These are all the same arguments about Callas that have been repeated continuously since the 1950s. Do we not realize that she is the *only* singer who is still a living presence, the subject of such debate nearly 40 years after her death, 52 years after she left the operatic stage, and 57 years since she had anything resembling a usable voice?! It says, first of all, that opera never recovered from her loss. Secondly, it says that she wasn't a 'singer' or 'singing actress' at all--truly damning with faint praise. She transcended her repertoire and her medium, not to mention her fans' and detractors' misdirected ideas about what she should be. She was, as she said herself, a *musician*--and perhaps the greatest one in the 20th century. When she talked about colleagues, she never referred to singers, always to other great musicians like Heifetz and Furtwangler. She used her voice the way Heifetz used his Guarnerius. Every nuance in the music was amplified and improved (given that much opera is a compromised form). 'Opera is something that has been dead a long time, so if we really don't [work hard to make it believable], it's not taken in with pleasure.' She said this three years after she stopped singing. The same year (1968), she gave a brilliant, ice-cold analysis of her Lady Macbeth on a radio program for John Ardoin, detailing how, where, and why every nuance was selected. Could or would any other 'singer' do that, except in the most general terms? Doubtful. Her voice (1): the argument, as Zeffirelli put it in a 1978 documentary 'was as old as opera itself: beauty of vocal tone vs expressive use of the voice.' Indeed, we first see this satirized by Benedetto Marcello in the 1720 'Teatro alla moda': he comes down heavily in favor of expression. Her voice (2): perfect until August 1953, capable of nuances and color undreamed by opera composers, easy execution of the most fiendish passaggi, astounding top, middle, and low registers, endless expressivity. With the use of rhetorical time never heard with any other singer in quite this purposeful way, and the use of every expressive device open to musicians, the music came to vibrant life in an unheard-of manner, making anyone else look like... just a singer. Her voice changed drastically over time, but the musicianship did not. What listeners need to decide is whether they like the music; it is presented in its ultimate form by Callas. The rest is secondary. Carping about her vocal decay is tiresome. A dramatic weight loss, 1953-4 made the first mess: she'd learned how to sing in a different body, and the new one couldn't quite do the same things. Think of what would happen if someone thinned the plates of Heifetz's Guarneri. She continued to lose weight even after that, looking like a Holocaust survivor when shaking hands with ex-President Truman in 1959. Being thought of as homely for much of her life caused her to chase beauty and glamour, ruining her real gift. By 1960, the voice was damaged beyond repair, because the 1953-4 diet and stresses with which her slimmer, less muscular body could not cope after that, set in motion premature menopause which hit in late 1957 and pretty well finished her; having matured early--at age eleven, she might have been thus affected even without the weight loss, but the strain must surely have worsened the effect on her voice. Everyone likes to blame Onassis for ruining her musical career. He was a pig, but looking at it logically, she knew her voice was really departing by mid-1959, and she used him to conceal the fact from the public. Sadly, he hated music so the ruse was finite. With no reasonable voice, she had no choice: she did some more recordings and performances in the '60s. By then, it was almost impossible to listen to the art through the vocal damage. But the art was there, and some things, even from that period, leave one gasping and in tears (like descriptions of great performers' effects on listeners in the 1700s or similarly ruined singers of the 1800s like Giuditta Pasta): e.g., 'Willow Song/Ave Maria' in the second Verdi album.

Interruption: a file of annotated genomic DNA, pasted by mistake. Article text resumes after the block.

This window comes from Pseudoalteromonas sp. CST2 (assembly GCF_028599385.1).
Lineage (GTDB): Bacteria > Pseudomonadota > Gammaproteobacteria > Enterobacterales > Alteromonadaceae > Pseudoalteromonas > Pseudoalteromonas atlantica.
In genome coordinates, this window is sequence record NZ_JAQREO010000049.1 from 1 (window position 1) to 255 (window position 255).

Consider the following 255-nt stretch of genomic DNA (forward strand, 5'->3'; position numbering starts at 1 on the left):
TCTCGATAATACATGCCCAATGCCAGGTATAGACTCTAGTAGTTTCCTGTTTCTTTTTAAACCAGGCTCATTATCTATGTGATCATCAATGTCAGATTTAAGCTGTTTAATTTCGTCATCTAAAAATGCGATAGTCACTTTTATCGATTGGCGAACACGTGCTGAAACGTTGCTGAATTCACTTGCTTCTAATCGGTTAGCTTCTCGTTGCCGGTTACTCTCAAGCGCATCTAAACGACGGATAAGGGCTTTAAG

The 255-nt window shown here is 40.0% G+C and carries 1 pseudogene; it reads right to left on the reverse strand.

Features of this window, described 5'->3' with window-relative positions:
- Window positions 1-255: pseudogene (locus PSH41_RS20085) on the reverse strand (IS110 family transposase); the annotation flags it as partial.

Callas set the bar at a preposterously high level forever. The only reason to listen to other 'singers' in the same rep is to hear music cut in Callas' performances, as she still was taught with the provincialism of that mindset. She can't really spoil us for music she didn't sing, except that we--and the singers themselves--hear in our/their minds what she might have done. Callas, until 1959, always leaves me with the same question (except for performance practice glitches and bad editions): 'How else would one do it?'